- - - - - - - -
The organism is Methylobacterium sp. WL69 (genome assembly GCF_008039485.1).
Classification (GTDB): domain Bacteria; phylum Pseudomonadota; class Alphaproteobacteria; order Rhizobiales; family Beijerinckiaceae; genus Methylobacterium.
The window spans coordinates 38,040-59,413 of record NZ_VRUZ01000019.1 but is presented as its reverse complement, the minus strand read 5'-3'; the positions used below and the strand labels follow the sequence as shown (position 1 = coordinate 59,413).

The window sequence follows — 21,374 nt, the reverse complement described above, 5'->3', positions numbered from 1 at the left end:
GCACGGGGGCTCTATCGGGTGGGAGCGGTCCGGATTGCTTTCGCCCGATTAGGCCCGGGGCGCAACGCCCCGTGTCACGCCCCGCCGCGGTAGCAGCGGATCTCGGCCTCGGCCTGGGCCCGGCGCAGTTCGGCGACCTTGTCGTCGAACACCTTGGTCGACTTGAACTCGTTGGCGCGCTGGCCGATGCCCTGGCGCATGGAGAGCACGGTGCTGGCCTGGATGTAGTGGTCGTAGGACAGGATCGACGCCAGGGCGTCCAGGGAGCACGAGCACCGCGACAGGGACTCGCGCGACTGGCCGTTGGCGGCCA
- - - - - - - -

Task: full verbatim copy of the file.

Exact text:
The organism is Methylobacterium sp. WL69 (genome assembly GCF_008039485.1).
Classification (GTDB): domain Bacteria; phylum Pseudomonadota; class Alphaproteobacteria; order Rhizobiales; family Beijerinckiaceae; genus Methylobacterium.
The window spans coordinates 38,040-59,413 of record NZ_VRUZ01000019.1 but is presented as its reverse complement, the minus strand read 5'-3'; the positions used below and the strand labels follow the sequence as shown (position 1 = coordinate 59,413).

The window sequence follows — 21,374 nt, the reverse complement described above, 5'->3', positions numbered from 1 at the left end:
GCACGGGGGCTCTATCGGGTGGGAGCGGTCCGGATTGCTTTCGCCCGATTAGGCCCGGGGCGCAACGCCCCGTGTCACGCCCCGCCGCGGTAGCAGCGGATCTCGGCCTCGGCCTGGGCCCGGCGCAGTTCGGCGACCTTGTCGTCGAACACCTTGGTCGACTTGAACTCGTTGGCGCGCTGGCCGATGCCCTGGCGCATGGAGAGCACGGTGCTGGCCTGGATGTAGTGGTCGTAGGACAGGATCGACGCCAGGGCGTCCAGGGAGCACGAGCACCGCGACAGGGACTCGCGCGACTGGCCGTTGGCGGCCA